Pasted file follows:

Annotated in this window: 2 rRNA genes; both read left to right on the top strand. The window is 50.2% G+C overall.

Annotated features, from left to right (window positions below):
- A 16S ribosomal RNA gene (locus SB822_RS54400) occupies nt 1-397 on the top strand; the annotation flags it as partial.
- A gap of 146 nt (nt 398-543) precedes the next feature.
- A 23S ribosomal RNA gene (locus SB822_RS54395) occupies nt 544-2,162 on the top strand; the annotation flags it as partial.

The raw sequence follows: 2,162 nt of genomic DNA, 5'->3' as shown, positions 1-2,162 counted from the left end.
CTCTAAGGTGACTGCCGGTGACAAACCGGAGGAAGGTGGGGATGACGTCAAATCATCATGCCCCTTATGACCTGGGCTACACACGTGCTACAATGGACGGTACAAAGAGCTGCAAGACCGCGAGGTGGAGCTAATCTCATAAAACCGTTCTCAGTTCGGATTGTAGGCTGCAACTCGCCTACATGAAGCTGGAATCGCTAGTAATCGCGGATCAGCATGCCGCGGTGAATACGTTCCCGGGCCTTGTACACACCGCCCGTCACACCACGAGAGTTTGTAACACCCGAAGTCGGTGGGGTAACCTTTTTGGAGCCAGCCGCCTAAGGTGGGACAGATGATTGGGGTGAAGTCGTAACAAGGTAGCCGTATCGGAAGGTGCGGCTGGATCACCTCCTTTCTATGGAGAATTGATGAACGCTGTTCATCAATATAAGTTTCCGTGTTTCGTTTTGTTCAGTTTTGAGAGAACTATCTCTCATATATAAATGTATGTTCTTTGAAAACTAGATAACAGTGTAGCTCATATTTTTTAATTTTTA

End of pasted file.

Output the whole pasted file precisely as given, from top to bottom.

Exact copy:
Annotated in this window: 2 rRNA genes; both read left to right on the top strand. The window is 50.2% G+C overall.

Annotated features, from left to right (window positions below):
- A 16S ribosomal RNA gene (locus SB822_RS54400) occupies nt 1-397 on the top strand; the annotation flags it as partial.
- A gap of 146 nt (nt 398-543) precedes the next feature.
- A 23S ribosomal RNA gene (locus SB822_RS54395) occupies nt 544-2,162 on the top strand; the annotation flags it as partial.

The raw sequence follows: 2,162 nt of genomic DNA, 5'->3' as shown, positions 1-2,162 counted from the left end.
CTCTAAGGTGACTGCCGGTGACAAACCGGAGGAAGGTGGGGATGACGTCAAATCATCATGCCCCTTATGACCTGGGCTACACACGTGCTACAATGGACGGTACAAAGAGCTGCAAGACCGCGAGGTGGAGCTAATCTCATAAAACCGTTCTCAGTTCGGATTGTAGGCTGCAACTCGCCTACATGAAGCTGGAATCGCTAGTAATCGCGGATCAGCATGCCGCGGTGAATACGTTCCCGGGCCTTGTACACACCGCCCGTCACACCACGAGAGTTTGTAACACCCGAAGTCGGTGGGGTAACCTTTTTGGAGCCAGCCGCCTAAGGTGGGACAGATGATTGGGGTGAAGTCGTAACAAGGTAGCCGTATCGGAAGGTGCGGCTGGATCACCTCCTTTCTATGGAGAATTGATGAACGCTGTTCATCAATATAAGTTTCCGTGTTTCGTTTTGTTCAGTTTTGAGAGAACTATCTCTCATATATAAATGTATGTTCTTTGAAAACTAGATAACAGTGTAGCTCATATTTTTTAATTTTTA